The big tech story of the last couple of weeks has been Apple’s release of the iPhone 3G and the accompanying upgrade of the iPhone OS to V2.0. I haven’t had a chance to compare the new hardware with my existing 1.0 iPhone but there are only a handful of differences and none that are compelling for me, yet at any rate.
The 2.0 OS upgrade is a very different matter. The changes are significant and bring huge improvements to the platform – there are still some rough edges to be honest but the iPhone \ iPod Touch can actually now truthfully claim to be a computing platform, rather than just a (very) pretty phone or mp3 player with a good web browser.
For me there have been two significant changes that made the upgrade to 2.0 an absolute must.
3rd Party App Support. Apple are determined to stick to their walled garden model and the initial big bang launch of the App Store in iTunes had a lot of issues, especially for those of not in the US. They seem to have got a handle on things over the last few days and now that the most serious teething problems have been sorted the upside of Apple’s approach is pretty clear. Finding and deploying applications is simple enough for almost anyone to use. iTunes on either a Mac or PC provides an interface that any iTunes music store user will be instantly comfortable with and the 2.0 firmware comes with a built in App store browser that is even easier to use. The quality of the apps so far has been mostly average but the process works well, is easy for users and will hopefully provide a solid platform for third party developers to use for both commercial and free apps.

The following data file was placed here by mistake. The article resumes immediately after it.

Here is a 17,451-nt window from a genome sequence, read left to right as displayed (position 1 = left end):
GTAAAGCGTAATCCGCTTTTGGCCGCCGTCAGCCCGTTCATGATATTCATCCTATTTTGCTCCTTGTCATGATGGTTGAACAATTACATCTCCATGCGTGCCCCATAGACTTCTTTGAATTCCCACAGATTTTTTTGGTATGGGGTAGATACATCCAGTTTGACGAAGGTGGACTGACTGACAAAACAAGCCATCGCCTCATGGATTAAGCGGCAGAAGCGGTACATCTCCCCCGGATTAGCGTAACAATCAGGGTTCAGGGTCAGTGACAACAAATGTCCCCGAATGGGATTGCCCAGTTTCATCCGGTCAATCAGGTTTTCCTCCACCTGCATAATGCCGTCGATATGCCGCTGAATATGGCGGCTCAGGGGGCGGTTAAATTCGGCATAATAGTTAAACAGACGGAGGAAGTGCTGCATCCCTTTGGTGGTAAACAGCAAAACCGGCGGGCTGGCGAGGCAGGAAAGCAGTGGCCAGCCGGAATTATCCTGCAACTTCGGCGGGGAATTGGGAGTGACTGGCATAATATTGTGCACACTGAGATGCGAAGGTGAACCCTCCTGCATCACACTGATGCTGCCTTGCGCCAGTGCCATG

Exchange Push Mail Support. Exchange mail now works and is simple to set up (provided you or your company have already configured your Exchange Service for Push Mail support). Even better Apple provide an iPhone Profile generator for both Mac and PC platforms that allows anyone to package an entire phone configuration (including Certificates, Exchange Server Setup, WiFi profiles (including 802.1x security options), VPN and device access (PIN) policies) into a compact XML file that can be distributed to users’ iPhones either via e-Mail or from a web site. As a configuration process it is very similar to the WAP\OMA DM Provisioning protocol that I’ve used in the past to provision Windows Mobile devices but the device side integration is much tighter. The end result makes it very simple for small to medium sized business to deal with limited iPhone deployments with the out of the box Profile generator provided but larger organizations are likely to want to build their own as the protocol is pretty easily to automate. Using the documentation provided by Apple I was able to build sample configuration profiles myself and the process could easily be integrated into the sort of authorization and approval processes that larger or more security conscious organizations require. Remote device wipe is supported and can be user initiated via Outlook Web Access in the same way that is used for Windows Mobile remote wipe.